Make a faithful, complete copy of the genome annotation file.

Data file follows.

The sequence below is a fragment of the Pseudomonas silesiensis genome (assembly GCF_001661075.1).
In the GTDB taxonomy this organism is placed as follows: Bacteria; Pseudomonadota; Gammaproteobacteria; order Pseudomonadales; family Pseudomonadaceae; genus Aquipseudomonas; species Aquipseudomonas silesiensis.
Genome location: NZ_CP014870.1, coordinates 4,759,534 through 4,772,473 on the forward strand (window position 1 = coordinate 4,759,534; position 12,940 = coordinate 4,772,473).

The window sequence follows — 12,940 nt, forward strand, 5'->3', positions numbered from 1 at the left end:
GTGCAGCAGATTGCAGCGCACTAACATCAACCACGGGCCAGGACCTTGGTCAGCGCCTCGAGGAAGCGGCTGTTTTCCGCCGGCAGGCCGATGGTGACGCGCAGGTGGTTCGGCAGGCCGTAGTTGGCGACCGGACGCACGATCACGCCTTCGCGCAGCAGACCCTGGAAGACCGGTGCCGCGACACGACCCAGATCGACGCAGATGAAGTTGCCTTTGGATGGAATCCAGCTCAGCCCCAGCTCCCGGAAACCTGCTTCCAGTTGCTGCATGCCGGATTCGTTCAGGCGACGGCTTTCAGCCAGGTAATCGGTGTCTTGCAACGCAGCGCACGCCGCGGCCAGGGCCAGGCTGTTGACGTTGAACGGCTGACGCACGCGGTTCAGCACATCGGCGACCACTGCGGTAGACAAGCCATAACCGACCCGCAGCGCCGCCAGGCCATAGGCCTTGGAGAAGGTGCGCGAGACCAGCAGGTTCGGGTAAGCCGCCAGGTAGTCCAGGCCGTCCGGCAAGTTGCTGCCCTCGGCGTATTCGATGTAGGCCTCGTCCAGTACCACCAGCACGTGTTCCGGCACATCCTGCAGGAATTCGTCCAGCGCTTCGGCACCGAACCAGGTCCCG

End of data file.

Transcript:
The sequence below is a fragment of the Pseudomonas silesiensis genome (assembly GCF_001661075.1).
In the GTDB taxonomy this organism is placed as follows: Bacteria; Pseudomonadota; Gammaproteobacteria; order Pseudomonadales; family Pseudomonadaceae; genus Aquipseudomonas; species Aquipseudomonas silesiensis.
Genome location: NZ_CP014870.1, coordinates 4,759,534 through 4,772,473 on the forward strand (window position 1 = coordinate 4,759,534; position 12,940 = coordinate 4,772,473).

The window sequence follows — 12,940 nt, forward strand, 5'->3', positions numbered from 1 at the left end:
GTGCAGCAGATTGCAGCGCACTAACATCAACCACGGGCCAGGACCTTGGTCAGCGCCTCGAGGAAGCGGCTGTTTTCCGCCGGCAGGCCGATGGTGACGCGCAGGTGGTTCGGCAGGCCGTAGTTGGCGACCGGACGCACGATCACGCCTTCGCGCAGCAGACCCTGGAAGACCGGTGCCGCGACACGACCCAGATCGACGCAGATGAAGTTGCCTTTGGATGGAATCCAGCTCAGCCCCAGCTCCCGGAAACCTGCTTCCAGTTGCTGCATGCCGGATTCGTTCAGGCGACGGCTTTCAGCCAGGTAATCGGTGTCTTGCAACGCAGCGCACGCCGCGGCCAGGGCCAGGCTGTTGACGTTGAACGGCTGACGCACGCGGTTCAGCACATCGGCGACCACTGCGGTAGACAAGCCATAACCGACCCGCAGCGCCGCCAGGCCATAGGCCTTGGAGAAGGTGCGCGAGACCAGCAGGTTCGGGTAAGCCGCCAGGTAGTCCAGGCCGTCCGGCAAGTTGCTGCCCTCGGCGTATTCGATGTAGGCCTCGTCCAGTACCACCAGCACGTGTTCCGGCACATCCTGCAGGAATTCGTCCAGCGCTTCGGCACCGAACCAGGTCCCG